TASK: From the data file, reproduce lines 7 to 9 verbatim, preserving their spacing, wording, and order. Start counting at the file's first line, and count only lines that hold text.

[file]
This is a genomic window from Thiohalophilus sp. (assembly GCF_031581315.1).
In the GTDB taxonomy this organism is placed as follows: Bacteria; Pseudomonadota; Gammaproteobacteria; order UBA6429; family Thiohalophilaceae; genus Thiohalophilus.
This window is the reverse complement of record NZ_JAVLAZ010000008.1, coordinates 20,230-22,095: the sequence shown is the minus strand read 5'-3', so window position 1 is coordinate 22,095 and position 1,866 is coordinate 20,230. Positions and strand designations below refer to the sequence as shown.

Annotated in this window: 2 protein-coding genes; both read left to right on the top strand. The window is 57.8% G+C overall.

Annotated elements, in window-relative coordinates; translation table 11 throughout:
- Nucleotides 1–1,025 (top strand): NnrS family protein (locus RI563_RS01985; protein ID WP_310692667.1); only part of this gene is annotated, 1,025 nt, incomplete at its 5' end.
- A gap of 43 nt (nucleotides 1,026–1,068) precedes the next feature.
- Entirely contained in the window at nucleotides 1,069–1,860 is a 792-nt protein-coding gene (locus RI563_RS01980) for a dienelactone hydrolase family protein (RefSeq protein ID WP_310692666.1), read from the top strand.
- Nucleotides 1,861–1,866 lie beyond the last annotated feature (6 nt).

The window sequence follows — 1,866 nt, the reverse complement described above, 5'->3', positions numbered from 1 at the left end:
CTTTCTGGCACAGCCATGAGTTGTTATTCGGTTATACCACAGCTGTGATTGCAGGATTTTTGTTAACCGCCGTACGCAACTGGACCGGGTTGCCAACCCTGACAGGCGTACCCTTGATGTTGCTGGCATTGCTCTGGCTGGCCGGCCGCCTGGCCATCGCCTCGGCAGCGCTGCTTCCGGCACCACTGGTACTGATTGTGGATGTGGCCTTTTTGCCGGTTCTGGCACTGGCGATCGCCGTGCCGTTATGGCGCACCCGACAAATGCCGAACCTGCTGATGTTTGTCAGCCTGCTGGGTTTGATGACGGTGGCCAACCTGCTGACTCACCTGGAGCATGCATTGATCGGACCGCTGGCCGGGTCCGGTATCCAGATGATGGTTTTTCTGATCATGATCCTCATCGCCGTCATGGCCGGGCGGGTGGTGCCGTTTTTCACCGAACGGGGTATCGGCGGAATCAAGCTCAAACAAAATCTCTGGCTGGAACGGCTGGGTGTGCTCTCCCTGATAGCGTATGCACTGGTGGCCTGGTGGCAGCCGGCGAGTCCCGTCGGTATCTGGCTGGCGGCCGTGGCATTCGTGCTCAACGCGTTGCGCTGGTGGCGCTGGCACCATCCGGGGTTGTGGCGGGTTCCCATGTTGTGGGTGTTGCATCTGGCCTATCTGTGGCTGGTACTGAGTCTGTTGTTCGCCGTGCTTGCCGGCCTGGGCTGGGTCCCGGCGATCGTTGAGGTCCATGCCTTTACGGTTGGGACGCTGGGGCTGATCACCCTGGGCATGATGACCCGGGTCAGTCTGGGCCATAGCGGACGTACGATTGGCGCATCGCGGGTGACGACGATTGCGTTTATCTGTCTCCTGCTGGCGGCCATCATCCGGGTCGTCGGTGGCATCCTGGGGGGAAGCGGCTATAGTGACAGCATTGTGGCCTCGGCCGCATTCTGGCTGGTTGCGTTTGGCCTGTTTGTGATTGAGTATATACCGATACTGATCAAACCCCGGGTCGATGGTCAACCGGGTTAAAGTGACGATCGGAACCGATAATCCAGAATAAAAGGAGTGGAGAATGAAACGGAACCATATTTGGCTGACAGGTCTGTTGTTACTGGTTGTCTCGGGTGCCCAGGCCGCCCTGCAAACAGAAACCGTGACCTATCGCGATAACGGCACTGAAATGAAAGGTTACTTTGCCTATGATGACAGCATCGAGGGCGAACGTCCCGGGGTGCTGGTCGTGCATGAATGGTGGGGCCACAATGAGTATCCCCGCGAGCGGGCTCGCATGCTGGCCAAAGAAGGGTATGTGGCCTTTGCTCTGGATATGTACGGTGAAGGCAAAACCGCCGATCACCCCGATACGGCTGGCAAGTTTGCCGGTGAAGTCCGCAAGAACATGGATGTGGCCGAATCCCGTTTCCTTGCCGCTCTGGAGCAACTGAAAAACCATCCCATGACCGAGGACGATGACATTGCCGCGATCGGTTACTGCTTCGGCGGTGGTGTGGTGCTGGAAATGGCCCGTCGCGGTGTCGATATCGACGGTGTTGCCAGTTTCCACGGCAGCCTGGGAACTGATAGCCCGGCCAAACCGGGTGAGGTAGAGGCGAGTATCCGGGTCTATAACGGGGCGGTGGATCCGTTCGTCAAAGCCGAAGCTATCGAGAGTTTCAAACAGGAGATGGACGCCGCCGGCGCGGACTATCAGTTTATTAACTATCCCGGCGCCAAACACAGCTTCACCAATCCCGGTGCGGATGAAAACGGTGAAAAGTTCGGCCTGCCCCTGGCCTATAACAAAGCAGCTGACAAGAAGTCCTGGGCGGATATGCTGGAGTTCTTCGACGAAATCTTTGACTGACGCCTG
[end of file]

- A gap of 43 nt (nucleotides 1,026–1,068) precedes the next feature.
- Entirely contained in the window at nucleotides 1,069–1,860 is a 792-nt protein-coding gene (locus RI563_RS01980) for a dienelactone hydrolase family protein (RefSeq protein ID WP_310692666.1), read from the top strand.
- Nucleotides 1,861–1,866 lie beyond the last annotated feature (6 nt).